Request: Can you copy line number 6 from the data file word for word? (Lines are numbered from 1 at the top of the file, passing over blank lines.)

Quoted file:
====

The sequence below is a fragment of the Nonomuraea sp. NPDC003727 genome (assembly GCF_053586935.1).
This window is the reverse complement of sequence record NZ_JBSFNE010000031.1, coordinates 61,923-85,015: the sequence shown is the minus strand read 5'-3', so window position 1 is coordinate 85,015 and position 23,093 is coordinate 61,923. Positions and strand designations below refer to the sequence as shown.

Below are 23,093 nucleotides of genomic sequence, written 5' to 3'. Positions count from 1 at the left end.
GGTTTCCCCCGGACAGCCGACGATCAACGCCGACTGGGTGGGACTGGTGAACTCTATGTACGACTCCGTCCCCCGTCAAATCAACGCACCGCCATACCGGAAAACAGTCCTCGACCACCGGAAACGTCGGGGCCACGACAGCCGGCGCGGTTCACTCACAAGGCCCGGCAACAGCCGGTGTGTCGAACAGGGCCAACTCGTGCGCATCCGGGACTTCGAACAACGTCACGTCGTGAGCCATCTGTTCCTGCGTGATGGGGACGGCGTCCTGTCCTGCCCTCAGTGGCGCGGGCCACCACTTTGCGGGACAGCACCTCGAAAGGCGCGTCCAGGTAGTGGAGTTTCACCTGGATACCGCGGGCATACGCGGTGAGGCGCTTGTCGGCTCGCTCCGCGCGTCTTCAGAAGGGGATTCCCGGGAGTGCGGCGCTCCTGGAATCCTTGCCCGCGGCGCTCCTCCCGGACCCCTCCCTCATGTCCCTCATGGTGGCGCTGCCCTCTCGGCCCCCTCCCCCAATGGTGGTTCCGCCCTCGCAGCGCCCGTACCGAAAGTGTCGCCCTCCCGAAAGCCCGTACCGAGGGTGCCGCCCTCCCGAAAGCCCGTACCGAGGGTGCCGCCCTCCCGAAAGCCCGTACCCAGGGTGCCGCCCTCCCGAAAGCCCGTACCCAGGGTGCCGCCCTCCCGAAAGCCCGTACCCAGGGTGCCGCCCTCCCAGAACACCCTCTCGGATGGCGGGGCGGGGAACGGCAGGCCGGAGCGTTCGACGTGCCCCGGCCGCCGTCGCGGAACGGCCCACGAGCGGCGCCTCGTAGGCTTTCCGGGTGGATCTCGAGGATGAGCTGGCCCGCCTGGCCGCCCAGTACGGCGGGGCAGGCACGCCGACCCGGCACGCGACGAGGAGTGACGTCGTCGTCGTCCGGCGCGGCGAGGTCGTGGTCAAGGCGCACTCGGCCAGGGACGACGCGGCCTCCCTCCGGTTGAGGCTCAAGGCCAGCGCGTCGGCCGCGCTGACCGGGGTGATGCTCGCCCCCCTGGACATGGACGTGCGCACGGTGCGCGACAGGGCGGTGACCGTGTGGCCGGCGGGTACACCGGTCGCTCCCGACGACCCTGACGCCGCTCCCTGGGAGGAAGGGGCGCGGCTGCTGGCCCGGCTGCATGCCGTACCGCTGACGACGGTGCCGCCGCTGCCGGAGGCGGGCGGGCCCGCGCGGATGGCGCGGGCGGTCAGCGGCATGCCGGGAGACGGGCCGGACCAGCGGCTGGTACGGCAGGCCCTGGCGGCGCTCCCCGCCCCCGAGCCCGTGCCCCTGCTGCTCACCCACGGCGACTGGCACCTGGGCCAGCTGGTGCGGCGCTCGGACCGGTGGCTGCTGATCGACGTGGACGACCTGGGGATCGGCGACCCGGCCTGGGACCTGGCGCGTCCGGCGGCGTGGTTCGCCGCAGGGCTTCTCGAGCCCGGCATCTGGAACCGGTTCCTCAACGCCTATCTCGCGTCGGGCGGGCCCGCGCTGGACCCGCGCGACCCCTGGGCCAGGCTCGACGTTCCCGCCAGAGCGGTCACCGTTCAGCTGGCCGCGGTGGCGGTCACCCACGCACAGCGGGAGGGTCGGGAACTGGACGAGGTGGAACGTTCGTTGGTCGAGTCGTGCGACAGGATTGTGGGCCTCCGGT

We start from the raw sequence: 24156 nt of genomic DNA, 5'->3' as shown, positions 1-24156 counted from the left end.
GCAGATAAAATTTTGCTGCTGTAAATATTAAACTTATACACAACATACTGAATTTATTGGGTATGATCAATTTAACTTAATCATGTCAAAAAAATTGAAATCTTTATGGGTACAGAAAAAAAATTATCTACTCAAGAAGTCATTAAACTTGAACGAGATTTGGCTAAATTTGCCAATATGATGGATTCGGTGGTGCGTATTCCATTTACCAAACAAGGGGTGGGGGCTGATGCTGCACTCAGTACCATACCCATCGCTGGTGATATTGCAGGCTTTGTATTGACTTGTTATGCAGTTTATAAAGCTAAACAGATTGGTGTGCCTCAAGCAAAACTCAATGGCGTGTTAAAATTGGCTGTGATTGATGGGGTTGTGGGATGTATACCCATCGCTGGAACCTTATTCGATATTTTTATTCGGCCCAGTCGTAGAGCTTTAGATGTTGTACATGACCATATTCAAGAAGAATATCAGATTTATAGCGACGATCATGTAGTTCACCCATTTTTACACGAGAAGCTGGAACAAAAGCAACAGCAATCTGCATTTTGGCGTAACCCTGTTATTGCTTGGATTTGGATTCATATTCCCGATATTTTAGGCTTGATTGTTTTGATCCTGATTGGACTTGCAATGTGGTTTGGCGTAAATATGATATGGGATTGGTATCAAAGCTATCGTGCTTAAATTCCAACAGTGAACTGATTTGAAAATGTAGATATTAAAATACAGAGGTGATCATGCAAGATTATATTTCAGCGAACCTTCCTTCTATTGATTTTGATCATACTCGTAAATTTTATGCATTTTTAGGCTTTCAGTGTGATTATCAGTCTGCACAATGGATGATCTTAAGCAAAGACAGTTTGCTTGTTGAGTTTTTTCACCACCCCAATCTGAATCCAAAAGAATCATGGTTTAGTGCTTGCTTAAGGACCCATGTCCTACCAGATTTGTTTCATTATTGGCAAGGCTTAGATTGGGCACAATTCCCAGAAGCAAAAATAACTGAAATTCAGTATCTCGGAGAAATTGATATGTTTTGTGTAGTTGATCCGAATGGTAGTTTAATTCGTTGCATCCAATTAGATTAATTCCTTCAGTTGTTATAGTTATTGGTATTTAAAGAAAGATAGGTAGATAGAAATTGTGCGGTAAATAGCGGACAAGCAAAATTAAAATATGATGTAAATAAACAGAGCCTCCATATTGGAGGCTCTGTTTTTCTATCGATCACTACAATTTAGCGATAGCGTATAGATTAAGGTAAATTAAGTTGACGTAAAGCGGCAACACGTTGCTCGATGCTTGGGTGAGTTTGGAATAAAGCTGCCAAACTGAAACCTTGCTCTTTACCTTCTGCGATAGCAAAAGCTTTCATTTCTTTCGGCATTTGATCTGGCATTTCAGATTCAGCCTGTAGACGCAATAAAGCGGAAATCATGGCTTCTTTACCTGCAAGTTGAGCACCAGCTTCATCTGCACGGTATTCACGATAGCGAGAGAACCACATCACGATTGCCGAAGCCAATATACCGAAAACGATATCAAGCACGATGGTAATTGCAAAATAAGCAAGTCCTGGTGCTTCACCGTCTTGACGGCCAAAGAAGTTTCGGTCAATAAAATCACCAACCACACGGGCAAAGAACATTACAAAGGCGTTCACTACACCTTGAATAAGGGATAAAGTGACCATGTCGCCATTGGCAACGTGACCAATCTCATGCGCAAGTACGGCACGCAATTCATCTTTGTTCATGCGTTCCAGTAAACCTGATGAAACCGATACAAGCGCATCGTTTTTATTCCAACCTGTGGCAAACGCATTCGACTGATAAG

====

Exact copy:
GCAGATAAAATTTTGCTGCTGTAAATATTAAACTTATACACAACATACTGAATTTATTGGGTATGATCAATTTAACTTAATCATGTCAAAAAAATTGAAATCTTTATGGGTACAGAAAAAAAATTATCTACTCAAGAAGTCATTAAACTTGAACGAGATTTGGCTAAATTTGCCAATATGATGGATTCGGTGGTGCGTATTCCATTTACCAAACAAGGGGTGGGGGCTGATGCTGCACTCAGTACCATACCCATCGCTGGTGATATTGCAGGCTTTGTATTGACTTGTTATGCAGTTTATAAAGCTAAACAGATTGGTGTGCCTCAAGCAAAACTCAATGGCGTGTTAAAATTGGCTGTGATTGATGGGGTTGTGGGATGTATACCCATCGCTGGAACCTTATTCGATATTTTTATTCGGCCCAGTCGTAGAGCTTTAGATGTTGTACATGACCATATTCAAGAAGAATATCAGATTTATAGCGACGATCATGTAGTTCACCCATTTTTACACGAGAAGCTGGAACAAAAGCAACAGCAATCTGCATTTTGGCGTAACCCTGTTATTGCTTGGATTTGGATTCATATTCCCGATATTTTAGGCTTGATTGTTTTGATCCTGATTGGACTTGCAATGTGGTTTGGCGTAAATATGATATGGGATTGGTATCAAAGCTATCGTGCTTAAATTCCAACAGTGAACTGATTTGAAAATGTAGATATTAAAATACAGAGGTGATCATGCAAGATTATATTTCAGCGAACCTTCCTTCTATTGATTTTGATCATACTCGTAAATTTTATGCATTTTTAGGCTTTCAGTGTGATTATCAGTCTGCACAATGGATGATCTTAAGCAAAGACAGTTTGCTTGTTGAGTTTTTTCACCACCCCAATCTGAATCCAAAAGAATCATGGTTTAGTGCTTGCTTAAGGACCCATGTCCTACCAGATTTGTTTCATTATTGGCAAGGCTTAGATTGGGCACAATTCCCAGAAGCAAAAATAACTGAAATTCAGTATCTCGGAGAAATTGATATGTTTTGTGTAGTTGATCCGAATGGTAGTTTAATTCGTTGCATCCAATTAGATTAATTCCTTCAGTTGTTATAGTTATTGGTATTTAAAGAAAGATAGGTAGATAGAAATTGTGCGGTAAATAGCGGACAAGCAAAATTAAAATATGATGTAAATAAACAGAGCCTCCATATTGGAGGCTCTGTTTTTCTATCGATCACTACAATTTAGCGATAGCGTATAGATTAAGGTAAATTAAGTTGACGTAAAGCGGCAACACGTTGCTCGATGCTTGGGTGAGTTTGGAATAAAGCTGCCAAACTGAAACCTTGCTCTTTACCTTCTGCGATAGCAAAAGCTTTCATTTCTTTCGGCATTTGATCTGGCATTTCAGATTCAGCCTGTAGACGCAATAAAGCGGAAATCATGGCTTCTTTACCTGCAAGTTGAGCACCAGCTTCATCTGCACGGTATTCACGATAGCGAGAGAACCACATCACGATTGCCGAAGCCAATATACCGAAAACGATATCAAGCACGATGGTAATTGCAAAATAAGCAAGTCCTGGTGCTTCACCGTCTTGACGGCCAAAGAAGTTTCGGTCAATAAAATCACCAACCACACGGGCAAAGAACATTACAAAGGCGTTCACTACACCTTGAATAAGGGATAAAGTGACCATGTCGCCATTGGCAACGTGACCAATCTCATGCGCAAGTACGGCACGCAATTCATCTTTGTTCATGCGTTCCAGTAAACCTGATGAAACCGATACAAGCGCATCGTTTTTATTCCAACCTGTGGCAAACGCATTCGACTGATAAG